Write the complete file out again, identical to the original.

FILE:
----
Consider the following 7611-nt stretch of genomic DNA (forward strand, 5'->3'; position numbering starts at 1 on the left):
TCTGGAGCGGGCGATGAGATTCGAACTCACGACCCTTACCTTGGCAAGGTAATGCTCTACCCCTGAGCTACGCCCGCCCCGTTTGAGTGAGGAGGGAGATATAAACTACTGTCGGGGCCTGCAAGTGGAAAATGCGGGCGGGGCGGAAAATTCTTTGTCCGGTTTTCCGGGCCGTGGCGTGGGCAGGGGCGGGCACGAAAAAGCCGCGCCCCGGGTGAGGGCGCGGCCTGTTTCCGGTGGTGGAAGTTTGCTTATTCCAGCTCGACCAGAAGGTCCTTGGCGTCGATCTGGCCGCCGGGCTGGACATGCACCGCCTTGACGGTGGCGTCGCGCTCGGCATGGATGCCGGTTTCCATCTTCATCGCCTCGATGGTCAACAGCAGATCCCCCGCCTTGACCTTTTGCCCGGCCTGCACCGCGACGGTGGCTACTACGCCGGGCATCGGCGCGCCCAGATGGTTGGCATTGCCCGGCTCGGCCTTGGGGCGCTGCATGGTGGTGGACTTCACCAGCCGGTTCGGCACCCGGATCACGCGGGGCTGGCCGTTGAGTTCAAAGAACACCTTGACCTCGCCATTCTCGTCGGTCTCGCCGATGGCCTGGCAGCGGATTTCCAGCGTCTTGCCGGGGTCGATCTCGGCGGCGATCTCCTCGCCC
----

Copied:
Consider the following 7611-nt stretch of genomic DNA (forward strand, 5'->3'; position numbering starts at 1 on the left):
TCTGGAGCGGGCGATGAGATTCGAACTCACGACCCTTACCTTGGCAAGGTAATGCTCTACCCCTGAGCTACGCCCGCCCCGTTTGAGTGAGGAGGGAGATATAAACTACTGTCGGGGCCTGCAAGTGGAAAATGCGGGCGGGGCGGAAAATTCTTTGTCCGGTTTTCCGGGCCGTGGCGTGGGCAGGGGCGGGCACGAAAAAGCCGCGCCCCGGGTGAGGGCGCGGCCTGTTTCCGGTGGTGGAAGTTTGCTTATTCCAGCTCGACCAGAAGGTCCTTGGCGTCGATCTGGCCGCCGGGCTGGACATGCACCGCCTTGACGGTGGCGTCGCGCTCGGCATGGATGCCGGTTTCCATCTTCATCGCCTCGATGGTCAACAGCAGATCCCCCGCCTTGACCTTTTGCCCGGCCTGCACCGCGACGGTGGCTACTACGCCGGGCATCGGCGCGCCCAGATGGTTGGCATTGCCCGGCTCGGCCTTGGGGCGCTGCATGGTGGTGGACTTCACCAGCCGGTTCGGCACCCGGATCACGCGGGGCTGGCCGTTGAGTTCAAAGAACACCTTGACCTCGCCATTCTCGTCGGTCTCGCCGATGGCCTGGCAGCGGATTTCCAGCGTCTTGCCGGGGTCGATCTCGGCGGCGATCTCCTCGCCC